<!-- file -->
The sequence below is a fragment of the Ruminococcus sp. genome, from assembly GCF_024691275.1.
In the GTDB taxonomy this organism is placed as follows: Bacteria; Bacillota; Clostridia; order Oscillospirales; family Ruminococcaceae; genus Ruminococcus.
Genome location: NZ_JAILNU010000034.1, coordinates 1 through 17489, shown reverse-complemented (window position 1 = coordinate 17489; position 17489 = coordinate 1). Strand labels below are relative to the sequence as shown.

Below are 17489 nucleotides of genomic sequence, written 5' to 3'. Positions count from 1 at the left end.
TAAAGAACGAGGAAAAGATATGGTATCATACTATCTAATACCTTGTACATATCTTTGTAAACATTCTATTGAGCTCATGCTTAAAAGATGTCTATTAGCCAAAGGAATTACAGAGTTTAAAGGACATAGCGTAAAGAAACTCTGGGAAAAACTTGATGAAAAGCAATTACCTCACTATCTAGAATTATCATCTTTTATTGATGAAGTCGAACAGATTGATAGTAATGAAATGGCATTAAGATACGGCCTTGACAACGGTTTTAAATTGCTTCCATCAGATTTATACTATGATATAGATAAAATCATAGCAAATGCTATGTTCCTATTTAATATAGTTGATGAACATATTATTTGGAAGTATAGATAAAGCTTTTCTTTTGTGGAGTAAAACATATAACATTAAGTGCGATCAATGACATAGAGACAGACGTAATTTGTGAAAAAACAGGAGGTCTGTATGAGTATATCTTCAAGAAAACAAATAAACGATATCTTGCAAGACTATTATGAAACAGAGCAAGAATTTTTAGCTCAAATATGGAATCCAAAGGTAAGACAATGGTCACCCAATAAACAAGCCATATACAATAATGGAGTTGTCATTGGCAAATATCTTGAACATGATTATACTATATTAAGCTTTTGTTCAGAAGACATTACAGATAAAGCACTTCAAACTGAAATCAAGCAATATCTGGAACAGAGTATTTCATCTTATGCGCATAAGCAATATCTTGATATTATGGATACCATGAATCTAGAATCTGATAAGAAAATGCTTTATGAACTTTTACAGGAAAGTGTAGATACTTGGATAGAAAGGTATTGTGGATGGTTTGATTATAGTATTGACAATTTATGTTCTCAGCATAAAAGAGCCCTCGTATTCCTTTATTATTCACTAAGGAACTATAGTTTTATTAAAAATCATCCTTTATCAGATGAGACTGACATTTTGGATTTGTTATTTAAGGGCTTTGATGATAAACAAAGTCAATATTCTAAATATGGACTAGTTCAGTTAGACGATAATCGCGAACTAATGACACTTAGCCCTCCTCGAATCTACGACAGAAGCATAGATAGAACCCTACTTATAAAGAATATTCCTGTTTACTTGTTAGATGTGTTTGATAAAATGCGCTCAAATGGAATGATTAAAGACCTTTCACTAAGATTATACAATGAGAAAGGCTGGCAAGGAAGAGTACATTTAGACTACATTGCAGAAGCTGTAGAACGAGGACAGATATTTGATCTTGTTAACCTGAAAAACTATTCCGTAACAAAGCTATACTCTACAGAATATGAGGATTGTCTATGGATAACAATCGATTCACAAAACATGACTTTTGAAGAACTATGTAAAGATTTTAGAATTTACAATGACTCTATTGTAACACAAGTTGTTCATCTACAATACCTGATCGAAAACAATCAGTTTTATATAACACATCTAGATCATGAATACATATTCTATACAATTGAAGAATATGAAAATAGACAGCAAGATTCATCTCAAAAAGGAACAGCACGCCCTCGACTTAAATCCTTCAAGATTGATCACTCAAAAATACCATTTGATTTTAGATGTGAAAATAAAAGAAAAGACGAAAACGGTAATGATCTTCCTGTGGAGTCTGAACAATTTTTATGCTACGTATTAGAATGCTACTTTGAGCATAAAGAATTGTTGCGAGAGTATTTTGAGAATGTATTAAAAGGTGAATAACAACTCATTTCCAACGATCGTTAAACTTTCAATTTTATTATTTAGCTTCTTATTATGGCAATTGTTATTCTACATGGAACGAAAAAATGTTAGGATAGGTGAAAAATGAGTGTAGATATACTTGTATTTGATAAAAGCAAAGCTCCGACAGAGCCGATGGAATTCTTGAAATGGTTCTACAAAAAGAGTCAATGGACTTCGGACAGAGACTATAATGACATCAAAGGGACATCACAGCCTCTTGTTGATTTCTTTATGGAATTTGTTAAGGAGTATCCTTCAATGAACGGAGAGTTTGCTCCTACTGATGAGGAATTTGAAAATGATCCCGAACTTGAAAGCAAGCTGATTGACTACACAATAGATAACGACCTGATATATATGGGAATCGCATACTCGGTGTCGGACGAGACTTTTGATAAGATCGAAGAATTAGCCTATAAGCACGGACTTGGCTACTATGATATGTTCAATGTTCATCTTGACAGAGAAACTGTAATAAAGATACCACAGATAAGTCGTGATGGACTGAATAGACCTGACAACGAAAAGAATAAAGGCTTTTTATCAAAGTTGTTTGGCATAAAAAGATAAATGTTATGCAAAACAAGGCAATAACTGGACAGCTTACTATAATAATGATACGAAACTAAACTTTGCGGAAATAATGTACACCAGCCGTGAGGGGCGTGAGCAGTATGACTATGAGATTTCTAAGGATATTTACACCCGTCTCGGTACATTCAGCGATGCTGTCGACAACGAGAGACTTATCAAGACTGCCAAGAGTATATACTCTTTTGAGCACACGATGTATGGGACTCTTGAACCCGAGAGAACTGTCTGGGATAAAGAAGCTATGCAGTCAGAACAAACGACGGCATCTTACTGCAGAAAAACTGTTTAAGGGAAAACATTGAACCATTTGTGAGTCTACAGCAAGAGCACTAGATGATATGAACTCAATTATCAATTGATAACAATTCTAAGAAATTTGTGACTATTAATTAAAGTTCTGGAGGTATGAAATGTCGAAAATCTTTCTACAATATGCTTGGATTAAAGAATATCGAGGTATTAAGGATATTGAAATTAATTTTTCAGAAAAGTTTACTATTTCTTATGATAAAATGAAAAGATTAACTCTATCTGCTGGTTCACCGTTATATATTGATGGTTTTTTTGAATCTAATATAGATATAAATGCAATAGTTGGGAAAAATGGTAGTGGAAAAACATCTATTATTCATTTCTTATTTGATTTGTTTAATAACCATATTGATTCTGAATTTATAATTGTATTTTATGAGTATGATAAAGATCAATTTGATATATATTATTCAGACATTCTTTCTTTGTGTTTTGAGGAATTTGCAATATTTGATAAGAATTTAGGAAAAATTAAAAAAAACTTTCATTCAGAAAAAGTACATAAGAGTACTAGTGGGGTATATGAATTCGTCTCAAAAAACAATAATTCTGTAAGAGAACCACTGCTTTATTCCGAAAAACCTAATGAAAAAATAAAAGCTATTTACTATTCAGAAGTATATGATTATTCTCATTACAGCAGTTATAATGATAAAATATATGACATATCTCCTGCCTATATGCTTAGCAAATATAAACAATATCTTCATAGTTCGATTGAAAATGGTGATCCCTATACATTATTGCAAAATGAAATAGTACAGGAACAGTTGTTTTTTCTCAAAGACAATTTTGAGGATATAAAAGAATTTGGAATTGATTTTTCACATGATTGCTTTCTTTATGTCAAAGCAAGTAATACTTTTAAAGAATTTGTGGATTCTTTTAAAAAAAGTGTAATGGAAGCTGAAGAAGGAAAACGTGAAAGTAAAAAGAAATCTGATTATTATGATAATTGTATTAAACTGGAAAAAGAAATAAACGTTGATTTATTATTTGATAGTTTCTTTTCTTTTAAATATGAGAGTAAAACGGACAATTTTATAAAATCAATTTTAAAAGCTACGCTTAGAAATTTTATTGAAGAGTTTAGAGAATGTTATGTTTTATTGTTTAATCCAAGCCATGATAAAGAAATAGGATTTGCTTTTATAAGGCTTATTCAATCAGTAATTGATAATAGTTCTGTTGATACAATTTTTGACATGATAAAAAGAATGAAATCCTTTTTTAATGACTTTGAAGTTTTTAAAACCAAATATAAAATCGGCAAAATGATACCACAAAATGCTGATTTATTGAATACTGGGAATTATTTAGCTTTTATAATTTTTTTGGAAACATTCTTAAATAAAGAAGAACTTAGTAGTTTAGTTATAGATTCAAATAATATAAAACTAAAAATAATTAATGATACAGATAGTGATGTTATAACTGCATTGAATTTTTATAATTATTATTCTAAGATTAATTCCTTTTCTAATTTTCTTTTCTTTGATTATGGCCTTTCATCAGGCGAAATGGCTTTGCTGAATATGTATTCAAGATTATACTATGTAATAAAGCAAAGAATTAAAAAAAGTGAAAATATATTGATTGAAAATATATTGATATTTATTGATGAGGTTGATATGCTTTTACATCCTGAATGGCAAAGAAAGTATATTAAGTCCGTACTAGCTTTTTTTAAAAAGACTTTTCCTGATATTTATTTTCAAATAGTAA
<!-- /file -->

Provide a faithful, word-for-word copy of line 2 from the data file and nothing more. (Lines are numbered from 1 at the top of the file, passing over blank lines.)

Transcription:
In the GTDB taxonomy this organism is placed as follows: Bacteria; Bacillota; Clostridia; order Oscillospirales; family Ruminococcaceae; genus Ruminococcus.